Skin And Bone by Mark McConville

Flash Fiction, Mark McConville, Punk Noir Magazine

Skin And Bone.

The skin draped over me, itches from the dust of this room. Picture frames hang sideways, and flakes of dry, old, white paint covers the carpet. I have been sitting here in old clothes, admiring the photographs of a woman of wonderment. A woman who chronicled through poems of love, our times together. She was a teacher to me, a spreader of truth and sincerity, who carried me through the debris of war. I have these poems in my aging hands. I read them, and I cry tears of sorrow, flipping notebook over to see the back. It reads:

‘’Follow your heart and the escape the pain of losing me, I am the angel in your dreams, the sun in your sky, the protagonist in every love story you read’’

This little note resonates with me profoundly as I wipe away the tears. I know she’s with me, in my dramatic dreams, on my shoulder fighting away the intrusive devil that tries to impose himself. I know my heart isn’t as strong as it once was, but inside it, there will be a place for her. Some hearts aren’t idyllic or full of love. I know a few people with hearts of stone. Some alive, some dead.

I stand and wobble a little. I haven’t been safe on my feet for years. Age has slowed me down, a curse in its process and progress. It has progressively pulverized all of my senses, my desires, and my thoughts. I have bad eyesight, my bones feel brittle, and the whole room doesn’t have padding to keep me from breaking into small parts. Dislodging myself from this room takes courage, as I usually sit around all day daydreaming and plotting. The plots in my head sound audacious and dangerous, but I used to be amid danger. Way back then, I thrived and fought for miracles and redemption. In this old shell, I’m waiting on the day that all pain fades.

I crave a resurgence occasionally, a new body, and a mechanical arm to lift my tea properly in the morning. This dreaming has been a mainstay since she departed this brutal world. Trying to think coherently, often muddles me up, like I’m on a landslide cascading into the mouth of a shark.

I sit back down and unravel a picture I haven’t seen in years. A blotted, stained photograph of me in my uniform. A uniform of grace and compassion. My smile masks the pain that we all endured in those days. A smile that fabricated the agony, the repent, the hazards. As I look at it, the whole story comes back into fruition. Those days I tried to mirror the best. I tried to become a leader. Be a behemoth amongst men. This photo has brought it all back. I still can hear bombs and lashings of rain, the thick accents of the enemy, and the cries from the dreamers.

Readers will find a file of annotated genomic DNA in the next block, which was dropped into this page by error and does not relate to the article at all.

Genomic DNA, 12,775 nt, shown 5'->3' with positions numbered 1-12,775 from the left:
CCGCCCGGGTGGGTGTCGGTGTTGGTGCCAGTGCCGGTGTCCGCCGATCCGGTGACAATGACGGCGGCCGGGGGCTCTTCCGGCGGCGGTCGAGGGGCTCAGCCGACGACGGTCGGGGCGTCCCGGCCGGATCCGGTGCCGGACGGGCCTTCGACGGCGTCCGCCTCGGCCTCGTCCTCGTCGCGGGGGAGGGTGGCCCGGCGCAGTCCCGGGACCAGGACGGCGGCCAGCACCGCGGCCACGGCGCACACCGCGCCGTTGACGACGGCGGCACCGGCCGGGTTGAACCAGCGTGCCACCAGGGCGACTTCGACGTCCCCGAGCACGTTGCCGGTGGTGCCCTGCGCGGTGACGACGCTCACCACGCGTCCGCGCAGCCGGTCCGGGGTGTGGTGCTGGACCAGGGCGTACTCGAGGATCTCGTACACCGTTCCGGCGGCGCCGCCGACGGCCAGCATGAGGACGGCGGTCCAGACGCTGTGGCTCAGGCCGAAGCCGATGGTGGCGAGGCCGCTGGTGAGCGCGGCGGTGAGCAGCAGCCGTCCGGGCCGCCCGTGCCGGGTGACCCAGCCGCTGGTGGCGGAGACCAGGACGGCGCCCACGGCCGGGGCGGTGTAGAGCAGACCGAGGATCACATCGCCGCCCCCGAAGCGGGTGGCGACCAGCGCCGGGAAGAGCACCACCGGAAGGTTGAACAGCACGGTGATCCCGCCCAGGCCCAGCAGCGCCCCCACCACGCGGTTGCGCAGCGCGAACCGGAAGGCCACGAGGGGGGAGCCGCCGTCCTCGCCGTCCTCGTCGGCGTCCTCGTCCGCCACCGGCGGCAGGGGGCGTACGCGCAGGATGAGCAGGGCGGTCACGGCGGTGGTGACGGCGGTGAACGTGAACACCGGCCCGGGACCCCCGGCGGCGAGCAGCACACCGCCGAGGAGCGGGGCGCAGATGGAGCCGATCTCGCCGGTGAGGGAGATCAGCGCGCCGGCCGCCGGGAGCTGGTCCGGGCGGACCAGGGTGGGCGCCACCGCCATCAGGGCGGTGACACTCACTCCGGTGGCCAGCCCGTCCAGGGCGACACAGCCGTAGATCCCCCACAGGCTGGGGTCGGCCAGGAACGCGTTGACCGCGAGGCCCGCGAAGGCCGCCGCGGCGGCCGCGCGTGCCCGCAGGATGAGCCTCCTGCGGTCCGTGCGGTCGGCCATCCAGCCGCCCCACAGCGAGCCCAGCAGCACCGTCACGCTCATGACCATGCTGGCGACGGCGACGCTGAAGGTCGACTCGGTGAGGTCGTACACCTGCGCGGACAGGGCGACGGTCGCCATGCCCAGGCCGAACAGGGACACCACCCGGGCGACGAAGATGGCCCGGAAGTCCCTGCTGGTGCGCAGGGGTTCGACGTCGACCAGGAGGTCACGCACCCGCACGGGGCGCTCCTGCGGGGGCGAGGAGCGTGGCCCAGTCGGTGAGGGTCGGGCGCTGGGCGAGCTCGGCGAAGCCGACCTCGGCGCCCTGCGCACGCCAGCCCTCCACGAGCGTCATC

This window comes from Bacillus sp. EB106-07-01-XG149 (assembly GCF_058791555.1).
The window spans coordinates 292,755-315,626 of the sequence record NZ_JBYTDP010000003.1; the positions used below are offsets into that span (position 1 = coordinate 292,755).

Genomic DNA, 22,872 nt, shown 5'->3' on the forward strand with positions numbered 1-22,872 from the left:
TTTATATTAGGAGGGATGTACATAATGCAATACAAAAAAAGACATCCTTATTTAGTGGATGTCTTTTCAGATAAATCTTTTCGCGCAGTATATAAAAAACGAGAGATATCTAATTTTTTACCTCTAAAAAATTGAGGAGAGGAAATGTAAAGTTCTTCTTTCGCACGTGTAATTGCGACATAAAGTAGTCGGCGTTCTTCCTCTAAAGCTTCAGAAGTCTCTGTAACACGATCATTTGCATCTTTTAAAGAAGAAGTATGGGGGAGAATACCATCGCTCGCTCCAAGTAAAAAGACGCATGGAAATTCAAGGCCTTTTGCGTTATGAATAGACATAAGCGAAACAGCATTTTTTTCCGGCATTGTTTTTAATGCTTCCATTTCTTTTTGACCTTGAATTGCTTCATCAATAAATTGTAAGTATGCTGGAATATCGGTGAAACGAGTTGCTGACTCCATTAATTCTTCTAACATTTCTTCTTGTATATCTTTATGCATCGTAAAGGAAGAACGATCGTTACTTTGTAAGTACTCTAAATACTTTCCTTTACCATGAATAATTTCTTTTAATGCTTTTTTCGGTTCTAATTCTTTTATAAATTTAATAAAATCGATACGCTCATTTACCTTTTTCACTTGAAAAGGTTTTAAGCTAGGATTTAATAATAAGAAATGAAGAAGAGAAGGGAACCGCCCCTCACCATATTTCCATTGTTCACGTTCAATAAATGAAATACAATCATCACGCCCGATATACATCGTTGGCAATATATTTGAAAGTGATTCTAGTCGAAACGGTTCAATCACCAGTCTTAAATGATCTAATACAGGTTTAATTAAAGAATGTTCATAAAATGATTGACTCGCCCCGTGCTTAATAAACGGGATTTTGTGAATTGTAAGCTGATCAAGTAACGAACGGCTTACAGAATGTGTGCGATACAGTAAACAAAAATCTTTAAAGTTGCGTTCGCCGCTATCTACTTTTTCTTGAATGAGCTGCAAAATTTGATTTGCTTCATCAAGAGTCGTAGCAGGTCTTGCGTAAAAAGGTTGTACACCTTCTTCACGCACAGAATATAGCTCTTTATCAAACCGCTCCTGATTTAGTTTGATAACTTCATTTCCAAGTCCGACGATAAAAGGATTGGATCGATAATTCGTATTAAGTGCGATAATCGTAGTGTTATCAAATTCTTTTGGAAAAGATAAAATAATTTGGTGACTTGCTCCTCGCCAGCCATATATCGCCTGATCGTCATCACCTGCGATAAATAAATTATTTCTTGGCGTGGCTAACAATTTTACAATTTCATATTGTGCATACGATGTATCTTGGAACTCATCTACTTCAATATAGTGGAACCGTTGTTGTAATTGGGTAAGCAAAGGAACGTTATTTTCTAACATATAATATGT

And we scratched and shot guns, we scurried through fields of dirt and shells. The smell of blood on our uniforms made us heave, and we were chased through thorn bushes and tall grass. I can remember the sting from the thorns, the blood trickling down my arm, and all the raucous screams from the mouths of youthful men who had their lives cut prematurely.

We were stationed in blood. We were mismatched. Not all of us had the courage to dampen the war. Some men cried, others held their tears in. Some were heavily sick. It was chaotic, and it was vivid, but we aided each other in a pursuit for freedom. It wasn’t all for glory, it was for our homeland. And these flashes come fast. They’re swift and my mind is a book, a slideshow showcasing bloodshed and memories. It all comes to me. The day I was captured, thrown into a cage.

Inside the bowels of desperation, I sat for days crying and turning into skin and bone. Outside they smirked and laughed, their lives like heaven, mine like the depths of oblivion. I would stand up and feel dizzy as all my energy was sapped from me. All I had was cloudy water to drink.

Memories flooded my head in those days. I could also smell the distinctive scent of kerosene. A smell which ingrained my pores as a boy when my father used it to burn away the old wood in the backyard. I loved its potency and the way it would tear it all apart, the flames a show. I don’t know why I had those memories take hold of me, it might have been because my demise was near and I was reminiscing over the past.

And being stuck in that small compartment made me hallucinate. They were vivid delusions and visions. Rats bigger than people scurrying around, their teeth sharper than serrated knives, their eyes bold and black. I’d try to ward them off. I’d also see angels flurry through with their white wings and beautiful faces. I’d see blood surge up the walls, and entrails of fallen men.

The days had gone on slowly. I knew this, as there was a glint of light shining through the roof. When it dimmed, I knew night had fallen. And often, I would think why they were keeping me alive? What was their purpose in making me feel this overwhelming pain of being barely alive?

Their point in all of that I will never know? But, all I know, is I was saved by a soldier who ranked lower than me. A youthful fighter with tired eyes. His heroic hand pulled me out of this camp and my demonic dreams. When I departed, there was a release, a pulsation, a chance to live again. Skin and bone I may have been, but the freedom felt like a kiss from one of those angels that descended into my hallucinations.

When we walked that day through debris and bird picked bones, I knew I had a second chance. I knew my days of fighting were over. The kingdom of war had seen my best days, battling and prodding the under-skin of cruelty and insincerity.

Back in this room, I’m older than most. My eyes are tired, and my head is muddled. Through this aging process, I’ve learnt that the mind can dispossess its functions, but I will never, never forget her, and now I’ll never forget the days of darkness.